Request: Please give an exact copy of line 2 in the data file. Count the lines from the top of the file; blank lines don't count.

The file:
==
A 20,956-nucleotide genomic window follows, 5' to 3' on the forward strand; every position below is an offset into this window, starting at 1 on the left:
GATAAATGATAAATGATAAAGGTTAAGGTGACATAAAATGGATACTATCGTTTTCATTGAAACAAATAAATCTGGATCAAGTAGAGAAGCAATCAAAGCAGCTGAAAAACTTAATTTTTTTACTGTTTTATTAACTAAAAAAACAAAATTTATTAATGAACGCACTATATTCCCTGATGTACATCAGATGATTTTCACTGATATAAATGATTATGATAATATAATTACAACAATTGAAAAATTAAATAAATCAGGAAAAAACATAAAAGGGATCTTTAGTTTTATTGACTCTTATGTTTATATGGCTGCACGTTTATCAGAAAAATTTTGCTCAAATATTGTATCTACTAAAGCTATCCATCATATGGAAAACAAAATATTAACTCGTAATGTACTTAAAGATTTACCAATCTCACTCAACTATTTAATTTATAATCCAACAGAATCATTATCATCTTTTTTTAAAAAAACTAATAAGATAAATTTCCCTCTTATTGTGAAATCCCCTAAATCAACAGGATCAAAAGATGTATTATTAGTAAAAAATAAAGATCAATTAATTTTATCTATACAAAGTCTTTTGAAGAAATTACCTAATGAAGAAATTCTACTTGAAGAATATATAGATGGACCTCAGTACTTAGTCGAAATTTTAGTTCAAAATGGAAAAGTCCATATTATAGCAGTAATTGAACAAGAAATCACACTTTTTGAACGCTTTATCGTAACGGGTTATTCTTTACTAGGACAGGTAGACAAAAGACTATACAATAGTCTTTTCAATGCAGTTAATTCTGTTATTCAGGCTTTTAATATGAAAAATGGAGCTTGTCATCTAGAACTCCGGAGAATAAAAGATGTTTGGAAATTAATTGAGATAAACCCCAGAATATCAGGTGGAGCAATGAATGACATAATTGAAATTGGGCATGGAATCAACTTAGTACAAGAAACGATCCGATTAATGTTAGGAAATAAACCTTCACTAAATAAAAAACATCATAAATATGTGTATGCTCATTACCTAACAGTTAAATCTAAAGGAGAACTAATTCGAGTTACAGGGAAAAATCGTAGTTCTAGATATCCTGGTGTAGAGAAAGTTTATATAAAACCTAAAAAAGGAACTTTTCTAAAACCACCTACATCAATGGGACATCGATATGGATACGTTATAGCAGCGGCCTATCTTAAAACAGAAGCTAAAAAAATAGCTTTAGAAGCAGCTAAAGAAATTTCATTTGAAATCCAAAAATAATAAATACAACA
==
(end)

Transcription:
GATAAATGATAAATGATAAAGGTTAAGGTGACATAAAATGGATACTATCGTTTTCATTGAAACAAATAAATCTGGATCAAGTAGAGAAGCAATCAAAGCAGCTGAAAAACTTAATTTTTTTACTGTTTTATTAACTAAAAAAACAAAATTTATTAATGAACGCACTATATTCCCTGATGTACATCAGATGATTTTCACTGATATAAATGATTATGATAATATAATTACAACAATTGAAAAATTAAATAAATCAGGAAAAAACATAAAAGGGATCTTTAGTTTTATTGACTCTTATGTTTATATGGCTGCACGTTTATCAGAAAAATTTTGCTCAAATATTGTATCTACTAAAGCTATCCATCATATGGAAAACAAAATATTAACTCGTAATGTACTTAAAGATTTACCAATCTCACTCAACTATTTAATTTATAATCCAACAGAATCATTATCATCTTTTTTTAAAAAAACTAATAAGATAAATTTCCCTCTTATTGTGAAATCCCCTAAATCAACAGGATCAAAAGATGTATTATTAGTAAAAAATAAAGATCAATTAATTTTATCTATACAAAGTCTTTTGAAGAAATTACCTAATGAAGAAATTCTACTTGAAGAATATATAGATGGACCTCAGTACTTAGTCGAAATTTTAGTTCAAAATGGAAAAGTCCATATTATAGCAGTAATTGAACAAGAAATCACACTTTTTGAACGCTTTATCGTAACGGGTTATTCTTTACTAGGACAGGTAGACAAAAGACTATACAATAGTCTTTTCAATGCAGTTAATTCTGTTATTCAGGCTTTTAATATGAAAAATGGAGCTTGTCATCTAGAACTCCGGAGAATAAAAGATGTTTGGAAATTAATTGAGATAAACCCCAGAATATCAGGTGGAGCAATGAATGACATAATTGAAATTGGGCATGGAATCAACTTAGTACAAGAAACGATCCGATTAATGTTAGGAAATAAACCTTCACTAAATAAAAAACATCATAAATATGTGTATGCTCATTACCTAACAGTTAAATCTAAAGGAGAACTAATTCGAGTTACAGGGAAAAATCGTAGTTCTAGATATCCTGGTGTAGAGAAAGTTTATATAAAACCTAAAAAAGGAACTTTTCTAAAACCACCTACATCAATGGGACATCGATATGGATACGTTATAGCAGCGGCCTATCTTAAAACAGAAGCTAAAAAAATAGCTTTAGAAGCAGCTAAAGAAATTTCATTTGAAATCCAAAAATAATAAATACAACA